The Australian Competition and Consumer Commission is continuing to work with industry to reduce the risk of serious injuries and deaths of children swallowing coin-sized lithium button batteries.

The effort comes as the ACCC joins consumer product regulators in Europe, Asia, North and South America and New Zealand in an international effort to alert the global community to the deadly dangers button batteries pose to young kids, as part of the Organisation for Economic Cooperation and Development’s (OECD) International Awareness Week on Button Battery Safety, running 16 to 20 June.

“If a baby or young child swallows a button battery, it can lodge in the child’s throat and cause a chemical reaction, which can burn through the oesophagus in just a few hours,” ACCC Deputy Chair Delia Rickard said.

“Two thirds of suppliers, including all the major brands, are improving their button battery warnings, child resistant packaging or both. The ACCC encourages other suppliers to commit to these voluntary improvements.”

In Australia, an average of five children present to an emergency department each week with a button battery-related injury, which can require multiple surgeries and tubes for feeding and breathing.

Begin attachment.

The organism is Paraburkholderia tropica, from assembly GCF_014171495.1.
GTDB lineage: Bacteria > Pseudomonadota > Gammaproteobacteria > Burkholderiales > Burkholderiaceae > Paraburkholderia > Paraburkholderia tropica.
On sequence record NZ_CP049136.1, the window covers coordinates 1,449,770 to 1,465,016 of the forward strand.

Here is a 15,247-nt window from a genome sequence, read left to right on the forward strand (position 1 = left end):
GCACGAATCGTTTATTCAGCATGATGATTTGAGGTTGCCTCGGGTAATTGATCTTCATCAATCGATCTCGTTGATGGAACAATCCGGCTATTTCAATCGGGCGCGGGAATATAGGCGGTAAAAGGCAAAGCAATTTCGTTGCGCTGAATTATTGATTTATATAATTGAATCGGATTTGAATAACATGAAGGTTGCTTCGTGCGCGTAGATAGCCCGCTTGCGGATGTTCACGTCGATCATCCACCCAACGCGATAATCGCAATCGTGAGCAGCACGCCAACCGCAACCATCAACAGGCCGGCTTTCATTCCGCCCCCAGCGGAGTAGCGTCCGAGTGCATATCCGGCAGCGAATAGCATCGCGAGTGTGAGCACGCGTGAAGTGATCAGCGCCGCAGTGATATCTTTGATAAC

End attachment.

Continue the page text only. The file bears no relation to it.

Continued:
“Consumers need to be aware of the serious injuries that button batteries can cause if children swallow them and remove these hidden hazards from your home,” Ms Rickard said.

Button batteries are found in many common household products such as remote control devices that unlock car doors, TV remote controls, calculators, hearing aids, bathroom scales, reading lights, flameless candles and talking and singing books and greeting cards.

Further information is available at, on Twitter @ACCCProdSafety and on the ACCC Product Safety Facebook page.

The NZ Ministry of Business, Innovation & Employment has produced a time lapse video using ham to illustrate the damage batteries do to a child’s throat and oesophagus

Safety steps for parents and carers

  • Keep coin-sized button batteries and devices out of sight and out of reach.
  • Examine devices and make sure the battery compartment is secure.
  • Dispose of used button batteries immediately. Flat batteries can still be dangerous. Put them in the bin if an alternative battery disposal is not available close to your area.
  • If you suspect a child has swallowed a button battery, immediately go to a hospital emergency room. Do not let the child eat or drink and do not induce vomiting.
  • Call the Poisons Information Centre on 13 11 26 for additional treatment information.
  • Tell others about the risk associated with button batteries and how to keep their children safe.

Twitter and Facebook users can also join the international campaign via the hash tag #worldbatterysafety.